variation and natural selection - Coggle Diagram
variation and natural selection
causes of variation
Genetic variation exists because of changes to chromosomes or genes (DNA).
Mutations are random changes in the number of chromosomes (e.g. Down syndrome) or the structure of a gene (e.g. cystic fibrosis).
Independent assortment during meiosis increases variation because it results in genetically different gametes.
The random nature of sexual reproduction also gives rise to variation.
An individual’s environment can also cause variation.
For example, human height is genetically controlled but actual height reached will depend on the nutrition available.
There is variation among the phenotypes of individuals in a population.
Competition (for food, mates etc) causes a struggle for existence.
The best-adapted individuals survive and the less well-adapted individuals do not survive – this is differential survival.
The surviving phenotype (the fittest) is able to reproduce.
The surviving phenotype passes it’s beneficial gene to the next generat
There is variation within bacterial phenotypes. Some are resistant to antibiotics and some are not.
Treating bacteria with antibiotics provides competition.
The resistant individuals survive and the non-resistant individuals do not survive – this is differential survival.
The resistant bacteria are able to reproduce.
The resistant bacteria pass on the resistance gene to the next generation.
Resistant bacteria increase and non-resistant bacteria decrease in number.
The gene for antibiotic resistance is usually caused by a beneficial mutation in the bacterial cells.
Darwin used the theory of natural selection to explain the process of evolution.
Evolution is a continuing process of natural selection that leads to the gradual change of an organism over time.
It may result in the formation of a new species.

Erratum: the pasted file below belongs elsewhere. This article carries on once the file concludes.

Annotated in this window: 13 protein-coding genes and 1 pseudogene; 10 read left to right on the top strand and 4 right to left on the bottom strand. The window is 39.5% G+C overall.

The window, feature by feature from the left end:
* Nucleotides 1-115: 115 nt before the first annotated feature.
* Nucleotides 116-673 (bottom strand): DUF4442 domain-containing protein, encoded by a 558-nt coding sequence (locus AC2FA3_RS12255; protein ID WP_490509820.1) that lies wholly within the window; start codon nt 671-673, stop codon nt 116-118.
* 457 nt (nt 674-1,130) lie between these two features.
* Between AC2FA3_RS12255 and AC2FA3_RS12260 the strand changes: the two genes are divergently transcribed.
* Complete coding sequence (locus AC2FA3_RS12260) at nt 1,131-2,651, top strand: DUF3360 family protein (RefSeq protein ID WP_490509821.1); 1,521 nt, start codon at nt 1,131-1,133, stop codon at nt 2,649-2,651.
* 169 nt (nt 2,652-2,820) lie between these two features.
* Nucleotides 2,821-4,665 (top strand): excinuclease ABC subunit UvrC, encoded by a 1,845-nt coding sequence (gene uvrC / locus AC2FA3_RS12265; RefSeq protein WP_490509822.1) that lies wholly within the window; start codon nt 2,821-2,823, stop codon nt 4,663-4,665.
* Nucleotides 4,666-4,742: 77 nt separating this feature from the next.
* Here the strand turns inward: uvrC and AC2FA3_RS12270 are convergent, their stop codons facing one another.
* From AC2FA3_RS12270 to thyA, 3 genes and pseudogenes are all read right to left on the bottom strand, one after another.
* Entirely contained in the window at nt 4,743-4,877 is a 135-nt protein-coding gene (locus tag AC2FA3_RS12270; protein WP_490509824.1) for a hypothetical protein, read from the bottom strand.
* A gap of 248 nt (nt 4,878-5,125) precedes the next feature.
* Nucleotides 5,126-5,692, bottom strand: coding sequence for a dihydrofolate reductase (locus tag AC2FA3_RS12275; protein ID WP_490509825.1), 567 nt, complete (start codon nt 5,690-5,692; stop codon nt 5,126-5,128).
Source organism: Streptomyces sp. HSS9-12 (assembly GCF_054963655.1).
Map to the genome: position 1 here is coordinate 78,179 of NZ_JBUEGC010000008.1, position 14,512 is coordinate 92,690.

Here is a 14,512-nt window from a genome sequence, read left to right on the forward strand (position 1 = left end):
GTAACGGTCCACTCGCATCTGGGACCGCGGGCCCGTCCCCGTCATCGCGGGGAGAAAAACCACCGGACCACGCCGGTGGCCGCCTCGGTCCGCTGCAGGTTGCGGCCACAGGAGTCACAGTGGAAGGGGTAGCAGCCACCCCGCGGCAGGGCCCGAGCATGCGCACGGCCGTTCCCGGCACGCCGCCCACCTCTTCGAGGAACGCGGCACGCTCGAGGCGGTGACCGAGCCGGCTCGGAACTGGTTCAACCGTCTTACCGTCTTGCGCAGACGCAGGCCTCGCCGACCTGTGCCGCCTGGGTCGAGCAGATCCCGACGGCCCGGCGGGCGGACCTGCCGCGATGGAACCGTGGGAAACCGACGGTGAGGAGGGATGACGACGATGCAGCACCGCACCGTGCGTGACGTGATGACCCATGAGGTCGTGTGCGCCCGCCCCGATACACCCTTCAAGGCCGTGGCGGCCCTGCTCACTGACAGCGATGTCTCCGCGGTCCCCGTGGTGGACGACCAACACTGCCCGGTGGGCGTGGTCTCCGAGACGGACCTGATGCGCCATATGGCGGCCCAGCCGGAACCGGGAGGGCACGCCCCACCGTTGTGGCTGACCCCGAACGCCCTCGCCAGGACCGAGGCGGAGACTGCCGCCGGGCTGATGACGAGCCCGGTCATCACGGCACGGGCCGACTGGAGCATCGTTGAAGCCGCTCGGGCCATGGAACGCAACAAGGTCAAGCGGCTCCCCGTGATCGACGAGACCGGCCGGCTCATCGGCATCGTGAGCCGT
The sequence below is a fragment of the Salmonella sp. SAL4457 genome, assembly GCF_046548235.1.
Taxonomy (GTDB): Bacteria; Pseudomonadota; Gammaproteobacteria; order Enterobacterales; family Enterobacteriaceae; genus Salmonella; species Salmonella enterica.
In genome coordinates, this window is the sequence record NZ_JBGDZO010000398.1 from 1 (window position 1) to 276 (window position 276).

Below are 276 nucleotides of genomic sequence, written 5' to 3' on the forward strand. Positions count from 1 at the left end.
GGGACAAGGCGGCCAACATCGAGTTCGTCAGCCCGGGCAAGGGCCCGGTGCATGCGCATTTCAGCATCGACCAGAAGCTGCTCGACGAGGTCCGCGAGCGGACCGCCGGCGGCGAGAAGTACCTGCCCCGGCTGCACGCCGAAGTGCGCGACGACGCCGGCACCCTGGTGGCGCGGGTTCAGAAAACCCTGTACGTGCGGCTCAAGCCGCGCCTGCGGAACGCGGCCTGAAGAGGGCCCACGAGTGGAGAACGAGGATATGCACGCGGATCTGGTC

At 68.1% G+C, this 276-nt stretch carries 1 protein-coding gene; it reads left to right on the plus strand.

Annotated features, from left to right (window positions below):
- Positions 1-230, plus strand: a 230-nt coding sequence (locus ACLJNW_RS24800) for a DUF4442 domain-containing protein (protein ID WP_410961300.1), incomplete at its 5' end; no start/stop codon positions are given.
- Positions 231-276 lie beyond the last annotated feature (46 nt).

Fossils are the remains of living organisms that have been preserved in rock for millions of years.
They provide evidence for evolution by showing how an organism looked millions of years ago and how it has changed over time.
Species are extinct if there are no living examples left.
Extinction happens if a species fails to adapt to changes in its environment.
Fossils have provided us with information on some extinct species.
Extinct species include dinosaurs (caused by a meteor strike) and dodos (hunted by humans).
Species that are at risk of becoming extinct are known as endangered.
A species can become extinct for many reasons, including:
Hunted by humans.
Hunted by non-native animals (introduced by humans).
Loss of habitat (e.g. deforestation).
Extinction can be avoided by:
Legislation preventing the hunting of endangered species.
International agreements, including those that plan to limit climate change.
Special programmes such as creating nature reserves to protect habitats.
Education that encourages people to do their part in protecting the environment.
Natural selection can be manipulated by selecting desirable characteristics in crop plants or domesticated animals that are of use to humans.
This is known as selective breeding or artificial selection.
Humans select individual plants or animals with desirable characteristics (such as increased crop yield, disease resistance and longer shelf life). These are then bred to produce offspring.
Repeated selection and breeding over many generations results in all offspring containing the desirable characteristic.
Wheat has been bred over many years to produce the following desirable characteristics:
a uniform size that’s easier to harvest
a shorter stalk length less likely to suffer wind damage
and a larger yield.
This is a gradual change in a characteristic across a population, it could be human height, mass and shoe size.
Continuous variation is represented as a histogram.
A histogram should show normal distribution, with most individuals around the average value and a few at the extremes.
The population can be clearly divided into discrete groups.
Individuals will fit into a group – there are no intermediates.
The ability to roll your tongue, blood group (A, B, AB, O) and hand dominance (left or right handed) are all examples.
Discontinuous variation is represented as a bar chart.